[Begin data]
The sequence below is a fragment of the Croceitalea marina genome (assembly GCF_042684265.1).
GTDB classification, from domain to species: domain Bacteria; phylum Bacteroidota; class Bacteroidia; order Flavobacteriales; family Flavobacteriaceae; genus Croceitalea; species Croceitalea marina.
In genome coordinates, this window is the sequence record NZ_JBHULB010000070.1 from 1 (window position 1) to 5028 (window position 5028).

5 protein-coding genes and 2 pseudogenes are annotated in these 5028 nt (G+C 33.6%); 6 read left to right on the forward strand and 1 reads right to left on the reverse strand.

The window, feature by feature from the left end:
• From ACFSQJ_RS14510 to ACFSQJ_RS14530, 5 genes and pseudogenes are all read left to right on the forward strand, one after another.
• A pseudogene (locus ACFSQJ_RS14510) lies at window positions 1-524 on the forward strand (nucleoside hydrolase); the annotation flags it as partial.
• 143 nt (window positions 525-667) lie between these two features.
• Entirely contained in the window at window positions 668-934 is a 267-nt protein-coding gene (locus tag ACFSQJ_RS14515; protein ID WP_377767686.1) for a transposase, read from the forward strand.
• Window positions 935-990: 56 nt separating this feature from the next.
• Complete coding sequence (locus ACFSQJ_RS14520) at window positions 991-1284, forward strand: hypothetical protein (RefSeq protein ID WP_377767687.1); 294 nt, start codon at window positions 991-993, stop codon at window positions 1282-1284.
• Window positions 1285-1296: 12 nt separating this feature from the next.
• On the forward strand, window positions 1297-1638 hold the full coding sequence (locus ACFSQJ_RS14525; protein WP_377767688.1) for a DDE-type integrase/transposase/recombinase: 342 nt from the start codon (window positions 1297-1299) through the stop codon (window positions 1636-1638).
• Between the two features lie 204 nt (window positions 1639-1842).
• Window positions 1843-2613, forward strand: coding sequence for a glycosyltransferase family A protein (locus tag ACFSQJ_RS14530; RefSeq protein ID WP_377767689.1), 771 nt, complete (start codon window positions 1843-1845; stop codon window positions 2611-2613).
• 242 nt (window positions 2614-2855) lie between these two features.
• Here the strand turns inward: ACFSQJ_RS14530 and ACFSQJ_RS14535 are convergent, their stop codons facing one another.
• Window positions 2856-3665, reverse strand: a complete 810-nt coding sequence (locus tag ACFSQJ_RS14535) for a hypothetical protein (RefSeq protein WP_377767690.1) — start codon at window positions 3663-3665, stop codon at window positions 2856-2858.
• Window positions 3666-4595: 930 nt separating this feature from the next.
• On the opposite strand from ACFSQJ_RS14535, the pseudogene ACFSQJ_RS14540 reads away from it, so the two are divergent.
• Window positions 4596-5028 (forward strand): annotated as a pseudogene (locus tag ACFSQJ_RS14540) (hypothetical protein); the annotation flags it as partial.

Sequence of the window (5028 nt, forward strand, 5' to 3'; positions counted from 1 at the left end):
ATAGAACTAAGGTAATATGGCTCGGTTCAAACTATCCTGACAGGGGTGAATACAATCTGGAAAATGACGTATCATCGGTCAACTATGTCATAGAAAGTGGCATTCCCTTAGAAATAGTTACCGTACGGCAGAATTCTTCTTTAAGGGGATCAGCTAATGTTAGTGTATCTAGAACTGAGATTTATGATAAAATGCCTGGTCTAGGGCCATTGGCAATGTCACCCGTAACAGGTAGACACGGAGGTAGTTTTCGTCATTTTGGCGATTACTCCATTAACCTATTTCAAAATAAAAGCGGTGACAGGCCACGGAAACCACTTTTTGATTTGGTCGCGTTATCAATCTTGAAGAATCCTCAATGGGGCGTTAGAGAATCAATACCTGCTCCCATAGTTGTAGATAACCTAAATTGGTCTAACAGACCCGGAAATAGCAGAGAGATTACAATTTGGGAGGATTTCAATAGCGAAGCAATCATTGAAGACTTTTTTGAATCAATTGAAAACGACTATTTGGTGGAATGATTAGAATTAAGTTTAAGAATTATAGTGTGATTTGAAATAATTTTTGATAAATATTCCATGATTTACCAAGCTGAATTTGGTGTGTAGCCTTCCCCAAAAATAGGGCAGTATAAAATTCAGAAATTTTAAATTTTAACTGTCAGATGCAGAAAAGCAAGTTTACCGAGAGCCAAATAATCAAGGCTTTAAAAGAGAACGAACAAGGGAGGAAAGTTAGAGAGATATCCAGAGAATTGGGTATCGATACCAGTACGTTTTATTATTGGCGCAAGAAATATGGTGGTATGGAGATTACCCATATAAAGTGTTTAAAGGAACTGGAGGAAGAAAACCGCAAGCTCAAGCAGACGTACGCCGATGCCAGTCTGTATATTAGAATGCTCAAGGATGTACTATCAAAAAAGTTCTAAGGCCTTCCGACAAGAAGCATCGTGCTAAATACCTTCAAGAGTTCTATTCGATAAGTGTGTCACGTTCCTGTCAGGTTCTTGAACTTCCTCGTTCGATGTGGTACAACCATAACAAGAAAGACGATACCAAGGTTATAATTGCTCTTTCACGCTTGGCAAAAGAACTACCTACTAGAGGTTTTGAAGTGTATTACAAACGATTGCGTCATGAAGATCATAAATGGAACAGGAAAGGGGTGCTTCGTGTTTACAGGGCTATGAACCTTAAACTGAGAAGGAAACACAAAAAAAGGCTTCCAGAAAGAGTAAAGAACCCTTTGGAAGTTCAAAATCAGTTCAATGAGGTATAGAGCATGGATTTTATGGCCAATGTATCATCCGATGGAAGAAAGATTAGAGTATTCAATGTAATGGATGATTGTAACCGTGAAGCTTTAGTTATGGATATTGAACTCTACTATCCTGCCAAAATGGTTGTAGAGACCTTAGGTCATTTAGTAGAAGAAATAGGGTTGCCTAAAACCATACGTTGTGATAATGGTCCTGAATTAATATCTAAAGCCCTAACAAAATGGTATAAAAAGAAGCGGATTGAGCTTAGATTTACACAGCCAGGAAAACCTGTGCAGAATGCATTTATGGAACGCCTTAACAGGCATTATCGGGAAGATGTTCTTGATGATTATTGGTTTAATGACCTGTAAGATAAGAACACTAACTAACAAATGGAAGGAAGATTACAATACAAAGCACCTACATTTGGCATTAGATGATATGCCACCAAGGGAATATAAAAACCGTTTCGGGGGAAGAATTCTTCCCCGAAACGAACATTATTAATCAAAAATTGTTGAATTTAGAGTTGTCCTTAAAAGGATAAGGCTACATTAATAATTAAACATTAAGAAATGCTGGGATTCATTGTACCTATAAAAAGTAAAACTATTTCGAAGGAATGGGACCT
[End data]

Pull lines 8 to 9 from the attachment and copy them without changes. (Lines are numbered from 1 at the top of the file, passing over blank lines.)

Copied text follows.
• 143 nt (window positions 525-667) lie between these two features.
• Entirely contained in the window at window positions 668-934 is a 267-nt protein-coding gene (locus tag ACFSQJ_RS14515; protein ID WP_377767686.1) for a transposase, read from the forward strand.